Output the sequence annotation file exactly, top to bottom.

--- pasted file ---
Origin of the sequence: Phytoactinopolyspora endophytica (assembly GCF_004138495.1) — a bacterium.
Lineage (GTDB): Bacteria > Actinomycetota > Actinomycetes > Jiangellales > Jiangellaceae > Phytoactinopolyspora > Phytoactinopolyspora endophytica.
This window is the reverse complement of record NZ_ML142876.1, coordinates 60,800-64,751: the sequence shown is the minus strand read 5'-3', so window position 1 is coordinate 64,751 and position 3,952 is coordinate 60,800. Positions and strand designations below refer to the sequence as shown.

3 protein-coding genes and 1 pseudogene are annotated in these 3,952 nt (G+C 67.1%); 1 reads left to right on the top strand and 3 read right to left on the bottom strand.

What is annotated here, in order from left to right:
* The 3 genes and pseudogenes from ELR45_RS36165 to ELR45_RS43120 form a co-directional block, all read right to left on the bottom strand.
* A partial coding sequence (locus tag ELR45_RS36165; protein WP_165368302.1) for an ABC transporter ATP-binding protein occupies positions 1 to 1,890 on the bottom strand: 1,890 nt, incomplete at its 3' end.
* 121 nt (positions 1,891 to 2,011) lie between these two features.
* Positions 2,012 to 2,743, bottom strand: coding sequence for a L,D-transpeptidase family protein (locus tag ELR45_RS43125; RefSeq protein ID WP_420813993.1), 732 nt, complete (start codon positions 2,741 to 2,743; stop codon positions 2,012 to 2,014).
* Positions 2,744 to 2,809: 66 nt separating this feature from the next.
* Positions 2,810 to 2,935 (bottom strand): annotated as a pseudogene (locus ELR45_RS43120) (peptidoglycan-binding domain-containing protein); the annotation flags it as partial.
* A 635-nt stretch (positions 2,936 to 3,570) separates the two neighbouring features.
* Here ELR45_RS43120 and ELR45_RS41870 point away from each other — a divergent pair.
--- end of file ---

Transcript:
Origin of the sequence: Phytoactinopolyspora endophytica (assembly GCF_004138495.1) — a bacterium.
Lineage (GTDB): Bacteria > Actinomycetota > Actinomycetes > Jiangellales > Jiangellaceae > Phytoactinopolyspora > Phytoactinopolyspora endophytica.
This window is the reverse complement of record NZ_ML142876.1, coordinates 60,800-64,751: the sequence shown is the minus strand read 5'-3', so window position 1 is coordinate 64,751 and position 3,952 is coordinate 60,800. Positions and strand designations below refer to the sequence as shown.

3 protein-coding genes and 1 pseudogene are annotated in these 3,952 nt (G+C 67.1%); 1 reads left to right on the top strand and 3 read right to left on the bottom strand.

What is annotated here, in order from left to right:
* The 3 genes and pseudogenes from ELR45_RS36165 to ELR45_RS43120 form a co-directional block, all read right to left on the bottom strand.
* A partial coding sequence (locus tag ELR45_RS36165; protein WP_165368302.1) for an ABC transporter ATP-binding protein occupies positions 1 to 1,890 on the bottom strand: 1,890 nt, incomplete at its 3' end.
* 121 nt (positions 1,891 to 2,011) lie between these two features.
* Positions 2,012 to 2,743, bottom strand: coding sequence for a L,D-transpeptidase family protein (locus tag ELR45_RS43125; RefSeq protein ID WP_420813993.1), 732 nt, complete (start codon positions 2,741 to 2,743; stop codon positions 2,012 to 2,014).
* Positions 2,744 to 2,809: 66 nt separating this feature from the next.
* Positions 2,810 to 2,935 (bottom strand): annotated as a pseudogene (locus ELR45_RS43120) (peptidoglycan-binding domain-containing protein); the annotation flags it as partial.
* A 635-nt stretch (positions 2,936 to 3,570) separates the two neighbouring features.
* Here ELR45_RS43120 and ELR45_RS41870 point away from each other — a divergent pair.